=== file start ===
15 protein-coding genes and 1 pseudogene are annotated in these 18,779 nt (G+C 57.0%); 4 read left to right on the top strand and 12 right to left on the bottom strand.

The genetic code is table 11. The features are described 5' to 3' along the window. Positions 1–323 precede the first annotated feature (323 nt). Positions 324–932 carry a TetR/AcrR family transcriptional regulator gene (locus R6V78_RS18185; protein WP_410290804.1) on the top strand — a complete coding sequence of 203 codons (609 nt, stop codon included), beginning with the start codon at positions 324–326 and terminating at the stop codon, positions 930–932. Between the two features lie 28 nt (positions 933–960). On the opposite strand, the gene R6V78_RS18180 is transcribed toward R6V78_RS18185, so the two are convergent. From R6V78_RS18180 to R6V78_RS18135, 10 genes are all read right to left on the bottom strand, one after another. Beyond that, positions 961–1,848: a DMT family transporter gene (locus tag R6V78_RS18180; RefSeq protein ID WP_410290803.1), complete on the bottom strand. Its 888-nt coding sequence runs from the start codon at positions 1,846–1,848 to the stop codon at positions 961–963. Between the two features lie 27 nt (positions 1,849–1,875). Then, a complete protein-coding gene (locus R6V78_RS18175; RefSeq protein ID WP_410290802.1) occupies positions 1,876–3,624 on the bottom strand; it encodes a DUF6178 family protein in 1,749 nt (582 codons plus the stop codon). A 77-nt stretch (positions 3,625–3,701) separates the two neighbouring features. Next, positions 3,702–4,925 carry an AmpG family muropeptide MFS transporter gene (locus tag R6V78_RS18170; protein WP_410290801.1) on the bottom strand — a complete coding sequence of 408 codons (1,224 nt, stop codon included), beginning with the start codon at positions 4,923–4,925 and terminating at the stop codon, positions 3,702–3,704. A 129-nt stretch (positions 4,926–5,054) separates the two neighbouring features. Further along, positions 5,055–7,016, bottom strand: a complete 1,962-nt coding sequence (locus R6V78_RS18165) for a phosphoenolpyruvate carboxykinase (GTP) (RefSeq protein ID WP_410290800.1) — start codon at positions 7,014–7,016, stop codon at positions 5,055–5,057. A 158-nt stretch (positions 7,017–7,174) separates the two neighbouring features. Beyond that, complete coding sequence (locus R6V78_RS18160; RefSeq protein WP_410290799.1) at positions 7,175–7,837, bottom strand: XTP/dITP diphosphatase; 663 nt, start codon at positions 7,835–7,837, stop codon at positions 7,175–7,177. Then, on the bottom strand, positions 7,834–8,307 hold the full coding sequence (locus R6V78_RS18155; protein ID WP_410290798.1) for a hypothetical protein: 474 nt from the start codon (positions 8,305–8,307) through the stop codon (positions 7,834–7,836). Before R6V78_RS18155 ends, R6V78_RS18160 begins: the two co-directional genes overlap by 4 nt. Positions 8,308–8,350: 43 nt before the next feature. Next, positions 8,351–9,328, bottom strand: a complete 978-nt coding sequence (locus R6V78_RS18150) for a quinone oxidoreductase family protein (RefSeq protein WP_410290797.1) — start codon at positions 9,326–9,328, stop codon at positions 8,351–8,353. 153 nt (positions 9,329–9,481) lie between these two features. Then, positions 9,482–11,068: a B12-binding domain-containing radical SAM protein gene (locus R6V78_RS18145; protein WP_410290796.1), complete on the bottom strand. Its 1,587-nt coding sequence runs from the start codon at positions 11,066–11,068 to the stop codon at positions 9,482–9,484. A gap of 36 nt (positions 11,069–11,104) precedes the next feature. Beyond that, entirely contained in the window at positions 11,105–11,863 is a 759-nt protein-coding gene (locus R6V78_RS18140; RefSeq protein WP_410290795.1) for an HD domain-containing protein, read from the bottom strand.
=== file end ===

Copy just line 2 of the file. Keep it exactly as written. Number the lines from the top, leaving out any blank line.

The genetic code is table 11. The features are described 5' to 3' along the window. Positions 1–323 precede the first annotated feature (323 nt). Positions 324–932 carry a TetR/AcrR family transcriptional regulator gene (locus R6V78_RS18185; protein WP_410290804.1) on the top strand — a complete coding sequence of 203 codons (609 nt, stop codon included), beginning with the start codon at positions 324–326 and terminating at the stop codon, positions 930–932. Between the two features lie 28 nt (positions 933–960). On the opposite strand, the gene R6V78_RS18180 is transcribed toward R6V78_RS18185, so the two are convergent. From R6V78_RS18180 to R6V78_RS18135, 10 genes are all read right to left on the bottom strand, one after another. Beyond that, positions 961–1,848: a DMT family transporter gene (locus tag R6V78_RS18180; RefSeq protein ID WP_410290803.1), complete on the bottom strand. Its 888-nt coding sequence runs from the start codon at positions 1,846–1,848 to the stop codon at positions 961–963. Between the two features lie 27 nt (positions 1,849–1,875). Then, a complete protein-coding gene (locus R6V78_RS18175; RefSeq protein ID WP_410290802.1) occupies positions 1,876–3,624 on the bottom strand; it encodes a DUF6178 family protein in 1,749 nt (582 codons plus the stop codon). A 77-nt stretch (positions 3,625–3,701) separates the two neighbouring features. Next, positions 3,702–4,925 carry an AmpG family muropeptide MFS transporter gene (locus tag R6V78_RS18170; protein WP_410290801.1) on the bottom strand — a complete coding sequence of 408 codons (1,224 nt, stop codon included), beginning with the start codon at positions 4,923–4,925 and terminating at the stop codon, positions 3,702–3,704. A 129-nt stretch (positions 4,926–5,054) separates the two neighbouring features. Further along, positions 5,055–7,016, bottom strand: a complete 1,962-nt coding sequence (locus R6V78_RS18165) for a phosphoenolpyruvate carboxykinase (GTP) (RefSeq protein ID WP_410290800.1) — start codon at positions 7,014–7,016, stop codon at positions 5,055–5,057. A 158-nt stretch (positions 7,017–7,174) separates the two neighbouring features. Beyond that, complete coding sequence (locus R6V78_RS18160; RefSeq protein WP_410290799.1) at positions 7,175–7,837, bottom strand: XTP/dITP diphosphatase; 663 nt, start codon at positions 7,835–7,837, stop codon at positions 7,175–7,177. Then, on the bottom strand, positions 7,834–8,307 hold the full coding sequence (locus R6V78_RS18155; protein ID WP_410290798.1) for a hypothetical protein: 474 nt from the start codon (positions 8,305–8,307) through the stop codon (positions 7,834–7,836). Before R6V78_RS18155 ends, R6V78_RS18160 begins: the two co-directional genes overlap by 4 nt. Positions 8,308–8,350: 43 nt before the next feature. Next, positions 8,351–9,328, bottom strand: a complete 978-nt coding sequence (locus R6V78_RS18150) for a quinone oxidoreductase family protein (RefSeq protein WP_410290797.1) — start codon at positions 9,326–9,328, stop codon at positions 8,351–8,353. 153 nt (positions 9,329–9,481) lie between these two features. Then, positions 9,482–11,068: a B12-binding domain-containing radical SAM protein gene (locus R6V78_RS18145; protein WP_410290796.1), complete on the bottom strand. Its 1,587-nt coding sequence runs from the start codon at positions 11,066–11,068 to the stop codon at positions 9,482–9,484. A gap of 36 nt (positions 11,069–11,104) precedes the next feature. Beyond that, entirely contained in the window at positions 11,105–11,863 is a 759-nt protein-coding gene (locus R6V78_RS18140; RefSeq protein WP_410290795.1) for an HD domain-containing protein, read from the bottom strand.